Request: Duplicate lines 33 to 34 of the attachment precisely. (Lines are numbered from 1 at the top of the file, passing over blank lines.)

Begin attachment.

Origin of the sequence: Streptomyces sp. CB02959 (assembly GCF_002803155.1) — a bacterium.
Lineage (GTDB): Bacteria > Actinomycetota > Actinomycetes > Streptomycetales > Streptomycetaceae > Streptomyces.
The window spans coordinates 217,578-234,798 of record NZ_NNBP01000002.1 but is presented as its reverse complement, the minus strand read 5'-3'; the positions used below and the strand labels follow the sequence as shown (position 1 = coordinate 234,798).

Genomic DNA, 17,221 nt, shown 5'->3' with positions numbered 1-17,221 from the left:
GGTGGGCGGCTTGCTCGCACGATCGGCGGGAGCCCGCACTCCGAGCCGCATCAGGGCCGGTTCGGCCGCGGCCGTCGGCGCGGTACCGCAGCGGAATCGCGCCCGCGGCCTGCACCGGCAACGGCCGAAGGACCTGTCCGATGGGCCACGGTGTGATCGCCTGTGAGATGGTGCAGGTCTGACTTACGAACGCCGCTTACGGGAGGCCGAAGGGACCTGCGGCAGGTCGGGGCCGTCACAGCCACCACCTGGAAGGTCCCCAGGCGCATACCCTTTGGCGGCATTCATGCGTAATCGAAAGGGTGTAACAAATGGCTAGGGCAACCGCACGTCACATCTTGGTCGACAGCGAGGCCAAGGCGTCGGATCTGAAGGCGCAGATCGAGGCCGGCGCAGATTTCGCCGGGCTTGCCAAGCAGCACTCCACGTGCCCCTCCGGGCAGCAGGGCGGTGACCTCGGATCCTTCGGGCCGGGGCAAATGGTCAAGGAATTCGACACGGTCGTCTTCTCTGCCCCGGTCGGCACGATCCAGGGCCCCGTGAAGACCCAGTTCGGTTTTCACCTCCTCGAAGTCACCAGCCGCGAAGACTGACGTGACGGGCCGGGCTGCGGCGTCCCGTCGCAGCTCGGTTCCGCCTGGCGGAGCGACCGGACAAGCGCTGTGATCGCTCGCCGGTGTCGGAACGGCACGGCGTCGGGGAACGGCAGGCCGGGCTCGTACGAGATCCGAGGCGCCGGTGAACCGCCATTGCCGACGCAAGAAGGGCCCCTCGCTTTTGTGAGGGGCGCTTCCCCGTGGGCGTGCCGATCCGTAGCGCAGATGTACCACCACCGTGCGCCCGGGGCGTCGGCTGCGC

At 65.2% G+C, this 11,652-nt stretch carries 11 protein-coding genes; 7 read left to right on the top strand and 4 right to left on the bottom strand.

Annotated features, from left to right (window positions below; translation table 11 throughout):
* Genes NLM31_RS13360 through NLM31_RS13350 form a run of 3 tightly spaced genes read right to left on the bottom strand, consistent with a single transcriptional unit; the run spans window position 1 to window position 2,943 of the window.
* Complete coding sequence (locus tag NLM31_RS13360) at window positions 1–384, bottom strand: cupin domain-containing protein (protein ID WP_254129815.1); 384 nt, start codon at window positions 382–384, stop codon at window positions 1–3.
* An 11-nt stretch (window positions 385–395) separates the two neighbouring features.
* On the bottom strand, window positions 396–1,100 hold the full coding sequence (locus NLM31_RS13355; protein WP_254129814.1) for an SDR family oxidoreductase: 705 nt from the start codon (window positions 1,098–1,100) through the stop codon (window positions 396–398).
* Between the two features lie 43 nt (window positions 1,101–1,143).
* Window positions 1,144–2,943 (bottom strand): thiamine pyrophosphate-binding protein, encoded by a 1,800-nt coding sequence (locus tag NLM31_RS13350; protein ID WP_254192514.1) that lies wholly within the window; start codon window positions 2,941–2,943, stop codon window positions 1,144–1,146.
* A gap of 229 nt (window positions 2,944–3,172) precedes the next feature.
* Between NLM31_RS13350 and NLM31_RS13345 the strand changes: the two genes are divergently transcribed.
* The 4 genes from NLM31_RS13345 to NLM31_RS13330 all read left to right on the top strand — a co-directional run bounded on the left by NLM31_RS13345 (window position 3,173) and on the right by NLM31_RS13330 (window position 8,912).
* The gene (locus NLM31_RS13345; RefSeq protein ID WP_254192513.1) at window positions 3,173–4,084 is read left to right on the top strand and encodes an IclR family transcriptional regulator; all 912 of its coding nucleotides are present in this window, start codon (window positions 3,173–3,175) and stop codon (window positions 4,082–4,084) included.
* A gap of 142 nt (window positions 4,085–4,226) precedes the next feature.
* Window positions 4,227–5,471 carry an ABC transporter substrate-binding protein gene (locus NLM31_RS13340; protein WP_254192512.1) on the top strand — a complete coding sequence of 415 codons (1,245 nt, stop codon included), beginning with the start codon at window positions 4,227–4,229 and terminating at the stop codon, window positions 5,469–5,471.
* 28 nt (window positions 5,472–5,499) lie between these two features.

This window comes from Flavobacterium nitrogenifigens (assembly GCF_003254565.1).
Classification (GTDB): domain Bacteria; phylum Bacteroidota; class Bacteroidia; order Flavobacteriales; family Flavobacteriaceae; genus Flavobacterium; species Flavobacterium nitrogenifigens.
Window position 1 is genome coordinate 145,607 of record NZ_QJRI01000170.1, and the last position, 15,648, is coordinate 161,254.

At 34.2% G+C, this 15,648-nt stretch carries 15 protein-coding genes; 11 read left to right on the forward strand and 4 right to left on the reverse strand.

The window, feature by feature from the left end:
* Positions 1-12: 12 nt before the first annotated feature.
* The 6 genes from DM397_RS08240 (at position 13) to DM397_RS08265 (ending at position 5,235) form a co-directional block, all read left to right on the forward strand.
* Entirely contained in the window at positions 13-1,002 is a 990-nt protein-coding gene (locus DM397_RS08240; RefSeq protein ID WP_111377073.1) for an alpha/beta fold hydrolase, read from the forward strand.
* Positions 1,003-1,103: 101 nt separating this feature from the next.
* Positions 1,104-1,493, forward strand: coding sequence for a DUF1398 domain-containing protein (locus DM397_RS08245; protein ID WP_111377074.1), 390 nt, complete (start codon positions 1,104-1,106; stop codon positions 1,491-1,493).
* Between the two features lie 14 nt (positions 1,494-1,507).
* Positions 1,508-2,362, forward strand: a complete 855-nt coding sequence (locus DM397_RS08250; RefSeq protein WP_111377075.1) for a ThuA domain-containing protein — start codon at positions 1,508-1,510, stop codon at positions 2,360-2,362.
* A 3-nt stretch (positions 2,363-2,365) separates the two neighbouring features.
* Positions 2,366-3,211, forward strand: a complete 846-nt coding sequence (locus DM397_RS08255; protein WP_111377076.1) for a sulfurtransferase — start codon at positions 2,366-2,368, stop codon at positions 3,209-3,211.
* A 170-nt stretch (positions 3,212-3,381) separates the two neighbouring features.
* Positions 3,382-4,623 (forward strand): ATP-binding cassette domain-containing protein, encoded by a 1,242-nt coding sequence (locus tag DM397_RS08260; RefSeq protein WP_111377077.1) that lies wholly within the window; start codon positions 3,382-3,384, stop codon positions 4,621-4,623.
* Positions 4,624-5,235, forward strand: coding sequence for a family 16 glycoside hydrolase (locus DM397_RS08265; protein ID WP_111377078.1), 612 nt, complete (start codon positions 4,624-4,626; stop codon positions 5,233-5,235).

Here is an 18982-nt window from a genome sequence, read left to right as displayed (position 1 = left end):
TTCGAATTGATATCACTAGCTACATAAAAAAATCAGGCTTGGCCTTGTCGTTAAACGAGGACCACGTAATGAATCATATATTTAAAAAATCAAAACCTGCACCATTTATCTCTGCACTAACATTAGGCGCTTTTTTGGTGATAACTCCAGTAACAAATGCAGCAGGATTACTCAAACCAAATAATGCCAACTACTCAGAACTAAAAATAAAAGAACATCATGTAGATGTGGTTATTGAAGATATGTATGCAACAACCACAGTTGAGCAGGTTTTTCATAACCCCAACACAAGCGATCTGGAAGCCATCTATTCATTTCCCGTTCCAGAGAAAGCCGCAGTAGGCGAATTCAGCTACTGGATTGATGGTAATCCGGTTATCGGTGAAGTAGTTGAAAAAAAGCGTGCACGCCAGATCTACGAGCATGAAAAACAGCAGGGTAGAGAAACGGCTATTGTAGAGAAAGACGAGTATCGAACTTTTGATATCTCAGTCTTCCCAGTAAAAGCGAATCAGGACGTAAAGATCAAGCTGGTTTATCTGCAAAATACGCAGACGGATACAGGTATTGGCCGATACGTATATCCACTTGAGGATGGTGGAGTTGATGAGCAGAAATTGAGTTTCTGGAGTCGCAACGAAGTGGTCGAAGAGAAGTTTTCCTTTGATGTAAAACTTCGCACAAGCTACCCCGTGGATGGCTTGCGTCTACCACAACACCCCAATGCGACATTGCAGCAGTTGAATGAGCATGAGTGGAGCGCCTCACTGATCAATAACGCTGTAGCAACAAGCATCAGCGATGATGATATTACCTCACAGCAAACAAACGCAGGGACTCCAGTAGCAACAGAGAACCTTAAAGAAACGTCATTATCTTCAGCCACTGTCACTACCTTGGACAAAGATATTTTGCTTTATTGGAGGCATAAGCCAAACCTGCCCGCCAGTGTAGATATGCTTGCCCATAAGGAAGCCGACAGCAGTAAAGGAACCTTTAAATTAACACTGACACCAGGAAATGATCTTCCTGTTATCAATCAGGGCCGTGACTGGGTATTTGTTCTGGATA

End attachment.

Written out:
* A 3-nt stretch (positions 2,363-2,365) separates the two neighbouring features.
* Positions 2,366-3,211, forward strand: a complete 846-nt coding sequence (locus DM397_RS08255; protein WP_111377076.1) for a sulfurtransferase — start codon at positions 2,366-2,368, stop codon at positions 3,209-3,211.